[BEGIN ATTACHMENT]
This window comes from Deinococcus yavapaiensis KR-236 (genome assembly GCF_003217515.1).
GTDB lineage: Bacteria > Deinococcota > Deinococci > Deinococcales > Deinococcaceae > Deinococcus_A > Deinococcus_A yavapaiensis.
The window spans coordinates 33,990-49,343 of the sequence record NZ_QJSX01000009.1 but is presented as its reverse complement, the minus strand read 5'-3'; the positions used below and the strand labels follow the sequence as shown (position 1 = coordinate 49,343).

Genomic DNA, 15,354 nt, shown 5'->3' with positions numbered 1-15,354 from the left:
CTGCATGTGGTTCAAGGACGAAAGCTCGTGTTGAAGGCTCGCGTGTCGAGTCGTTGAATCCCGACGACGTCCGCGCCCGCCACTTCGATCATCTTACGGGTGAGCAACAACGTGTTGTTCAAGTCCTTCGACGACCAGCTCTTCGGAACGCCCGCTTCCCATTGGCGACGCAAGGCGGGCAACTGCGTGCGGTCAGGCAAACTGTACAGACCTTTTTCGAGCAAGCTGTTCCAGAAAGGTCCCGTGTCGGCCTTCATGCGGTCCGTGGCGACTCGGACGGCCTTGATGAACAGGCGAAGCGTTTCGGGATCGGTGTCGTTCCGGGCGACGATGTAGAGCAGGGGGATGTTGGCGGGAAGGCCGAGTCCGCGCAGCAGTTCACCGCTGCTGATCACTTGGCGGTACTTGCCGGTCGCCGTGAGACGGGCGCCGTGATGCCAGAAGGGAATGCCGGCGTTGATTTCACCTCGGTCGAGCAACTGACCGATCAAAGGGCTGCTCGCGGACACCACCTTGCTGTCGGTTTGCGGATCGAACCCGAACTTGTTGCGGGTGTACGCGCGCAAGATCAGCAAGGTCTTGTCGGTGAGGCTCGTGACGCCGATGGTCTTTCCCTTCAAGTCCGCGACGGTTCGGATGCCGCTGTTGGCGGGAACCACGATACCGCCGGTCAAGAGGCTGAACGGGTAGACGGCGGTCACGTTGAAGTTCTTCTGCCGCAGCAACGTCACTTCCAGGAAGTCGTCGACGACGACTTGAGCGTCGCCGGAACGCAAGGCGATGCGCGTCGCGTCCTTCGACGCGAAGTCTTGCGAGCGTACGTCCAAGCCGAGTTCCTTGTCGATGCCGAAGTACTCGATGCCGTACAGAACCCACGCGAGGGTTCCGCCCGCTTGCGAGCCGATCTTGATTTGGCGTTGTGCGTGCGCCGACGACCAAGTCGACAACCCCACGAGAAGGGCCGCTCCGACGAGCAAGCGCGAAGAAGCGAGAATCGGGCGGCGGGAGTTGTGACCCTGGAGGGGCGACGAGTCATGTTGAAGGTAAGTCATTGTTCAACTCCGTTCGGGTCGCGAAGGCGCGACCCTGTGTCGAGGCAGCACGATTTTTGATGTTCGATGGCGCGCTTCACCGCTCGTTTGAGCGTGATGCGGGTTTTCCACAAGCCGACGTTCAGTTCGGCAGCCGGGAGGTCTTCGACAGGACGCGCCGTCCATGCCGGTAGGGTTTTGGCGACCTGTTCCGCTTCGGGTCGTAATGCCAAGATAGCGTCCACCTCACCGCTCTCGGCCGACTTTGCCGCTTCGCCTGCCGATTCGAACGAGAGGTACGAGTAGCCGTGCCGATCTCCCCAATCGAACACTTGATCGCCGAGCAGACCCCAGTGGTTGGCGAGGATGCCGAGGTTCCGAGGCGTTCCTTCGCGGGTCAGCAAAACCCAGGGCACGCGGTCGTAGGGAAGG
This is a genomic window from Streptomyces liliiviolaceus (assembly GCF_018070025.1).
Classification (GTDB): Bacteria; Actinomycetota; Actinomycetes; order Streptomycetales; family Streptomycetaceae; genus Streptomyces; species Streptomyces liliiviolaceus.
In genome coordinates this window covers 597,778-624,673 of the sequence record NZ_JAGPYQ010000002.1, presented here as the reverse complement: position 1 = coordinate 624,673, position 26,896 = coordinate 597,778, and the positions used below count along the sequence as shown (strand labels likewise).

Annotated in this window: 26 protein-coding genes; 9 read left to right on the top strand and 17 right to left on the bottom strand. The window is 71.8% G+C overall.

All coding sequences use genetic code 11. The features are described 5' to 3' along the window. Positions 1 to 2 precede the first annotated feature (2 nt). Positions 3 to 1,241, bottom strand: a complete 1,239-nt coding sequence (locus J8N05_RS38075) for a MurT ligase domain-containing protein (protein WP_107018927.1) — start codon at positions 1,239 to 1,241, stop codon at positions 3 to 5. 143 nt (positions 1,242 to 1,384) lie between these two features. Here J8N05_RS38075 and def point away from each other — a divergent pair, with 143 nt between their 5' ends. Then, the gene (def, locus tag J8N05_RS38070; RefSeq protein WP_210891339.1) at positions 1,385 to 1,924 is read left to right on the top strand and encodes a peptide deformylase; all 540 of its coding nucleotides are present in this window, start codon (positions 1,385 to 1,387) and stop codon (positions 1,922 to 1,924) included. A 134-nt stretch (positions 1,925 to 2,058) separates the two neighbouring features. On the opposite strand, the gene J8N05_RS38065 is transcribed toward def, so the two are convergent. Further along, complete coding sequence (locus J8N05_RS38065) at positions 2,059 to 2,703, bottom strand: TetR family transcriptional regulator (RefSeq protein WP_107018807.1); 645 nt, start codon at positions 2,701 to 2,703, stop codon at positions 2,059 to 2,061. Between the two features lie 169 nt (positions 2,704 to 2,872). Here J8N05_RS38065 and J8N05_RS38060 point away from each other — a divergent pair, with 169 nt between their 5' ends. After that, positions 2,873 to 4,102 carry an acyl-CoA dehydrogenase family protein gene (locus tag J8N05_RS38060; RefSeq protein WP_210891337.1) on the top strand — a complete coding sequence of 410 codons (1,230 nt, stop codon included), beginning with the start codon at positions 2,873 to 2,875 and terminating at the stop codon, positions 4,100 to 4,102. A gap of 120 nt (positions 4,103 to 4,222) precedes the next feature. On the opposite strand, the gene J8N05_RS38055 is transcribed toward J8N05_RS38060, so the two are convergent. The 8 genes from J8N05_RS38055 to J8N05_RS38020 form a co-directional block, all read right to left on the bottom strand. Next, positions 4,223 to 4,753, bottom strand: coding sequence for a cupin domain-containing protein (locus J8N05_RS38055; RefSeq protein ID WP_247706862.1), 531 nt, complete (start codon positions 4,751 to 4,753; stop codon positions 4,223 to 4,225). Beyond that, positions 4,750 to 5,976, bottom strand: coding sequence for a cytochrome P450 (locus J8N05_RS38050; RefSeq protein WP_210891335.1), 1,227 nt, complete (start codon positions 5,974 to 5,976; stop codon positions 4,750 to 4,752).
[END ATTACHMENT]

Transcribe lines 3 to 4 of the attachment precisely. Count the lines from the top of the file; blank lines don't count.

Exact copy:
The window spans coordinates 33,990-49,343 of the sequence record NZ_QJSX01000009.1 but is presented as its reverse complement, the minus strand read 5'-3'; the positions used below and the strand labels follow the sequence as shown (position 1 = coordinate 49,343).

Genomic DNA, 15,354 nt, shown 5'->3' with positions numbered 1-15,354 from the left: